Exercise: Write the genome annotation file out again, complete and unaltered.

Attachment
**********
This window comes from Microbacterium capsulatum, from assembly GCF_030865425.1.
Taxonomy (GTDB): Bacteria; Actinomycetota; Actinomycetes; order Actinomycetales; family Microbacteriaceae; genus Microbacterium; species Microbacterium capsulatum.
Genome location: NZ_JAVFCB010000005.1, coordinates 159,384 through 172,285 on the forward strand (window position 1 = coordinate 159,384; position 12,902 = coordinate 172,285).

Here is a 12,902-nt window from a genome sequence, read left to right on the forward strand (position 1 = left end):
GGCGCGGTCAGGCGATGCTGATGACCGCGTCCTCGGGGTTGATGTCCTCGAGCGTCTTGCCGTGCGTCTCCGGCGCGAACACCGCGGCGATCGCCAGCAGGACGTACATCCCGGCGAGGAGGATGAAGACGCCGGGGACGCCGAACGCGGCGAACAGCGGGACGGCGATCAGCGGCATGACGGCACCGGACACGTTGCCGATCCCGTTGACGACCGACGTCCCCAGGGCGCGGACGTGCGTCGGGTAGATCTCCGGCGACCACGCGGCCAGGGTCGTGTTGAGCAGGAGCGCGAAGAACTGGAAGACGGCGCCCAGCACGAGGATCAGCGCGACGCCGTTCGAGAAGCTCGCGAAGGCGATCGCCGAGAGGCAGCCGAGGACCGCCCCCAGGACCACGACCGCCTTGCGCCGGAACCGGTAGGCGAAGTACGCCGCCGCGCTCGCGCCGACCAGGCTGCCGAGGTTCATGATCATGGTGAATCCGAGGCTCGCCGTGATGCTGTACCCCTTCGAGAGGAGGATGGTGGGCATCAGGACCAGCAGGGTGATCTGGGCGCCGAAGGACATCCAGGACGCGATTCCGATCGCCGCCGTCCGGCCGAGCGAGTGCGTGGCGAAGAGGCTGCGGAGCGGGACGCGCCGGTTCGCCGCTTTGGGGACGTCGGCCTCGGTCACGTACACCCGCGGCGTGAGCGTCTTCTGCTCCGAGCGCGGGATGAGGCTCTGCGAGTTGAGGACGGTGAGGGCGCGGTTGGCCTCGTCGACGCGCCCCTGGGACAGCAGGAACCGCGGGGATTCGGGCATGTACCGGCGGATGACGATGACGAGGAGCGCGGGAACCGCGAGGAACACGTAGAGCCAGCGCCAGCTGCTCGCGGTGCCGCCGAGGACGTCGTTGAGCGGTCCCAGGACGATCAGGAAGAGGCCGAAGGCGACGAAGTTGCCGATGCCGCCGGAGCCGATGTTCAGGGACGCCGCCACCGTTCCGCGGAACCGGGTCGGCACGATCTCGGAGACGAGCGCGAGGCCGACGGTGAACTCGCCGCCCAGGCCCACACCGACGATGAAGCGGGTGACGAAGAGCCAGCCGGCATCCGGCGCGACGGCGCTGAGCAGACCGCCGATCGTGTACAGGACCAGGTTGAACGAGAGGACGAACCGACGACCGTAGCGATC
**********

This window comes from Microbacterium capsulatum, from assembly GCF_030865425.1.
Taxonomy (GTDB): Bacteria; Actinomycetota; Actinomycetes; order Actinomycetales; family Microbacteriaceae; genus Microbacterium; species Microbacterium capsulatum.
Genome location: NZ_JAVFCB010000005.1, coordinates 159,384 through 172,285 on the forward strand (window position 1 = coordinate 159,384; position 12,902 = coordinate 172,285).

Here is a 12,902-nt window from a genome sequence, read left to right on the forward strand (position 1 = left end):
GGCGCGGTCAGGCGATGCTGATGACCGCGTCCTCGGGGTTGATGTCCTCGAGCGTCTTGCCGTGCGTCTCCGGCGCGAACACCGCGGCGATCGCCAGCAGGACGTACATCCCGGCGAGGAGGATGAAGACGCCGGGGACGCCGAACGCGGCGAACAGCGGGACGGCGATCAGCGGCATGACGGCACCGGACACGTTGCCGATCCCGTTGACGACCGACGTCCCCAGGGCGCGGACGTGCGTCGGGTAGATCTCCGGCGACCACGCGGCCAGGGTCGTGTTGAGCAGGAGCGCGAAGAACTGGAAGACGGCGCCCAGCACGAGGATCAGCGCGACGCCGTTCGAGAAGCTCGCGAAGGCGATCGCCGAGAGGCAGCCGAGGACCGCCCCCAGGACCACGACCGCCTTGCGCCGGAACCGGTAGGCGAAGTACGCCGCCGCGCTCGCGCCGACCAGGCTGCCGAGGTTCATGATCATGGTGAATCCGAGGCTCGCCGTGATGCTGTACCCCTTCGAGAGGAGGATGGTGGGCATCAGGACCAGCAGGGTGATCTGGGCGCCGAAGGACATCCAGGACGCGATTCCGATCGCCGCCGTCCGGCCGAGCGAGTGCGTGGCGAAGAGGCTGCGGAGCGGGACGCGCCGGTTCGCCGCTTTGGGGACGTCGGCCTCGGTCACGTACACCCGCGGCGTGAGCGTCTTCTGCTCCGAGCGCGGGATGAGGCTCTGCGAGTTGAGGACGGTGAGGGCGCGGTTGGCCTCGTCGACGCGCCCCTGGGACAGCAGGAACCGCGGGGATTCGGGCATGTACCGGCGGATGACGATGACGAGGAGCGCGGGAACCGCGAGGAACACGTAGAGCCAGCGCCAGCTGCTCGCGGTGCCGCCGAGGACGTCGTTGAGCGGTCCCAGGACGATCAGGAAGAGGCCGAAGGCGACGAAGTTGCCGATGCCGCCGGAGCCGATGTTCAGGGACGCCGCCACCGTTCCGCGGAACCGGGTCGGCACGATCTCGGAGACGAGCGCGAGGCCGACGGTGAACTCGCCGCCCAGGCCCACACCGACGATGAAGCGGGTGACGAAGAGCCAGCCGGCATCCGGCGCGACGGCGCTGAGCAGACCGCCGATCGTGTACAGGACCAGGTTGAACGAGAGGACGAACCGACGACCGTAGCGATC